FarmVille versus Games

FarmVille versus Games

No one saw it coming, but with 100 million accounts,  Facebook game FarmVille is massive. Bigger than Twitter (with only 75 million-ish accounts) it dwarfs last year’s biggest game, Modern Warfare 2. I think FarmVille is terrible on two counts: First of just being a rubbish game and second of preying on our worst social instincts.

Of course, you can play FarmVille for free on any computer, which significantly lowers the bar for entry compared to a console game. But the really odd thing for gamers is why anyone would play FarmVille at all. After all, this browser game has simple, ugly graphics, requires no skill, and is essentially made of just the boring part of games. The boring part, at least in my opinion, is grind.

Grind is where a game makes you do lots of dull work, so you can ‘level up’ and do something cool. In FarmVille, there is nothing cool to do, just grind and the promise of more things to plant. Its attraction seems to be psychological, based around our desire to get more stuff, and socially to have more than your (other Facebook) friends.

Dull grind isn’t unusual in gaming, nor are social factors. It’s true that Xbox achievements can push you to play more so you compare better to other people online, but they can also be used by developers to help you get more out of a game. The dull grind in games is arguably just teaching you and preparing you for more challenging stuff later on.

In ‘traditional’ games there is more to do than mindless grind. Whereas I really can’t think of any games I’ve played which are more insipid and sickening than Mafia Wars. With no narrative, no action and no engagement beyond a drive for ever higher numbers these games really reduce players to dumb automatons. The sheer number of users should make these games much more worrying than controversial games like Grand Theft Auto or Modern Warfare, both games which require thought, skill and intelligent engagement from players. All things that are totally absent from these Facebook spamming games.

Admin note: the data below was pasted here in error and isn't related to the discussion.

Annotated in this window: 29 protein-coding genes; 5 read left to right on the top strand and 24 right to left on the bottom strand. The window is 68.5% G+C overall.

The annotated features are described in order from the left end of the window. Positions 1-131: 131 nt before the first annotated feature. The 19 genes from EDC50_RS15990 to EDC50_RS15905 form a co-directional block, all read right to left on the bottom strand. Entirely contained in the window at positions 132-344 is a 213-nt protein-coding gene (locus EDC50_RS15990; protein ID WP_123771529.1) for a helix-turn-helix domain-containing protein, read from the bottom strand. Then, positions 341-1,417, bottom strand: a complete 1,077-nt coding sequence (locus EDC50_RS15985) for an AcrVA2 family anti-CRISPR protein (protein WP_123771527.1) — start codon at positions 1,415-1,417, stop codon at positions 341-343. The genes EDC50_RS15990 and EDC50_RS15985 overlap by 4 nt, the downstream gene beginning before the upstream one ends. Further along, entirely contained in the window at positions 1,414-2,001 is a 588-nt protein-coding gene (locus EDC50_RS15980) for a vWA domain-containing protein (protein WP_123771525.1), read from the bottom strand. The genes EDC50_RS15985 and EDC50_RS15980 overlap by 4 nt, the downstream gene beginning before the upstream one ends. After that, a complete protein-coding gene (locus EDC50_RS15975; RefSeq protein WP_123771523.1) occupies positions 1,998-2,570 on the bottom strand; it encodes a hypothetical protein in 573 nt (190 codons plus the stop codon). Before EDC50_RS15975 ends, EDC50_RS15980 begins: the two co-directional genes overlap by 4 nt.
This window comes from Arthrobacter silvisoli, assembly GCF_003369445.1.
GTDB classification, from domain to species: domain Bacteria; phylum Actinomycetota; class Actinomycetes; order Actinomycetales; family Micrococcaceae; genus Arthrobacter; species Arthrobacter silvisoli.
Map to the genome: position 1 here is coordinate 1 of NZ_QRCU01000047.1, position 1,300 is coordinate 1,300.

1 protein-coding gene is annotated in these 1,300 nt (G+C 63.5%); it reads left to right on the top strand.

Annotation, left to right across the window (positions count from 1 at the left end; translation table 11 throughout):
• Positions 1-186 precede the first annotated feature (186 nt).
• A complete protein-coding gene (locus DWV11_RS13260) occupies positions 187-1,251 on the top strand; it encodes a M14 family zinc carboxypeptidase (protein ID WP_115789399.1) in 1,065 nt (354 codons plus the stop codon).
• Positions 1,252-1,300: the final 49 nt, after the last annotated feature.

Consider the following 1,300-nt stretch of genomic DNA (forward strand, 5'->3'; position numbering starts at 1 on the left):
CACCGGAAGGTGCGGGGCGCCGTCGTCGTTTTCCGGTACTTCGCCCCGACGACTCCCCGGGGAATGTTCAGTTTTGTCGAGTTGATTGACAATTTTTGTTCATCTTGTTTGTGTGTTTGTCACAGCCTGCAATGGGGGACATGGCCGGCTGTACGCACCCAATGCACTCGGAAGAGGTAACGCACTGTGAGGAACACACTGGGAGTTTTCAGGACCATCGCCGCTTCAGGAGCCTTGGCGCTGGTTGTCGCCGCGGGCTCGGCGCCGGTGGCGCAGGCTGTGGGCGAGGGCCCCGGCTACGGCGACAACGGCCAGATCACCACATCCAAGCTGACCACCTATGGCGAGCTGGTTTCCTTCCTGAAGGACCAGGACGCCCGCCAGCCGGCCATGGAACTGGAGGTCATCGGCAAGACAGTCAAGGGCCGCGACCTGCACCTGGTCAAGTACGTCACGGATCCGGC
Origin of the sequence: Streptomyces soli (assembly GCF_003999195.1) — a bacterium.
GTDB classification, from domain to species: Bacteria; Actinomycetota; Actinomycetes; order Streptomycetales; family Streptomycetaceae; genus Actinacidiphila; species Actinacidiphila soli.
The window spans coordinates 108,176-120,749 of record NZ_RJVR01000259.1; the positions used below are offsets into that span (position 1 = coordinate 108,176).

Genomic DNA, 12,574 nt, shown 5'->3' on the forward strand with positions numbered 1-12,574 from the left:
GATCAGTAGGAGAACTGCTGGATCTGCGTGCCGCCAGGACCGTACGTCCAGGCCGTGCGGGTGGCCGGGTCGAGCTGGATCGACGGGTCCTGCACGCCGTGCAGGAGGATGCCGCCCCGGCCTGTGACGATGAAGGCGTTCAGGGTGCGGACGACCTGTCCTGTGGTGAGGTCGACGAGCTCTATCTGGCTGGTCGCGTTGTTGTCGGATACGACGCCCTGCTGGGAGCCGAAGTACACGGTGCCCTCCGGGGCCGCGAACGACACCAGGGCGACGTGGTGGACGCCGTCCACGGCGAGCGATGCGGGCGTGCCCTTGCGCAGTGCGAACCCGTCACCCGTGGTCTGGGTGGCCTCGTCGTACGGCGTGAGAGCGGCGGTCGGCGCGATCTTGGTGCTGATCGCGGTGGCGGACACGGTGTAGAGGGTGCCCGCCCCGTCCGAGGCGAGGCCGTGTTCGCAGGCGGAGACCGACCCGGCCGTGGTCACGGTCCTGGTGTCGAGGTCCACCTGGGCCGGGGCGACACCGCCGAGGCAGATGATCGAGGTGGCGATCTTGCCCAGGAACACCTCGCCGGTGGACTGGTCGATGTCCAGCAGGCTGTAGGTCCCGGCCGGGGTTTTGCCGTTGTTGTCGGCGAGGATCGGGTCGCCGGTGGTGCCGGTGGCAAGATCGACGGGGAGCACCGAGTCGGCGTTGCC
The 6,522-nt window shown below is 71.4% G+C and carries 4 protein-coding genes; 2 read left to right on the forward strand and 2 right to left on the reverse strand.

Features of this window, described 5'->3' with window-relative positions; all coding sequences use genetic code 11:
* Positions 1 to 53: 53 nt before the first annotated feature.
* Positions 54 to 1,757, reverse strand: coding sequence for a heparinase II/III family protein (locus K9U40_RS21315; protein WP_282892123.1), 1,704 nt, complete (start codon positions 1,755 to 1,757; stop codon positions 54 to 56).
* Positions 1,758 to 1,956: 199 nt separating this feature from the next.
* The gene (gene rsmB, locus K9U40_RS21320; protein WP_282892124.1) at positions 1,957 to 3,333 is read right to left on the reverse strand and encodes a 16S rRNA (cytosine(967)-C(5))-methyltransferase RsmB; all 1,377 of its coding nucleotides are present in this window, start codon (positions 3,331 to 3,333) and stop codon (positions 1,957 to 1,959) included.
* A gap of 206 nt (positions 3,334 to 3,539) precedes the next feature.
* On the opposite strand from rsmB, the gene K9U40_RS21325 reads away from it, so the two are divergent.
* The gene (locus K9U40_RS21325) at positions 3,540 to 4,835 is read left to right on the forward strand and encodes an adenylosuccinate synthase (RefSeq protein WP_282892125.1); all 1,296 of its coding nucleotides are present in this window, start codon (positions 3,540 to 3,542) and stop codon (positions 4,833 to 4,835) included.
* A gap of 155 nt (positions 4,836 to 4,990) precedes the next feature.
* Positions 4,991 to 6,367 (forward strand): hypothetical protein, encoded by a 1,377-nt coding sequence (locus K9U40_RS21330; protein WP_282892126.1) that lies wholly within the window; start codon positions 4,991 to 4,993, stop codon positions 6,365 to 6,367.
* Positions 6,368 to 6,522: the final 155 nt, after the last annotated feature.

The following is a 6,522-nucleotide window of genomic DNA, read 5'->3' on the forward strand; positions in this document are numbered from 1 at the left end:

If you want to be the best at Space Invaders, you’ll need practice, hand-eye coordination and some inherent skill. With Mafia Wars and FarmVille you just need patience and time.  They make lots of money, certainly, but it’s not money that would have been spent on ‘traditional’ gaming, so it can’t be seen as lost revenue. I’ve never met someone who plays PC or console games who also plays these ‘casual’ Facebook games. I hope developers don’t look at these games as a threat, or something to copy!

People are free to play these terrible excuses for entertainment if they wish, but I think it’s a shame as there are much richer ways of ‘wasting your time’. Reducing games to social high scores is a sad state of affairs. For a nightmarish vision of where this might take us, watch Jesse Schell’s DICE presentation where he predicts points and achievements being expanded throughout life – points from everything from brushing your teeth to turning up to work on time, and no doubt linked to Facebook, so your friends can see what a good person you are.

Me, I just want to switch off, shoot aliens, go virtual skydiving or stop a zombie invasion sometimes. I like life without points and when I do want to play a game – I want to be engaged!

[Jesse Schell’s presentation via RockPaperShotgun]

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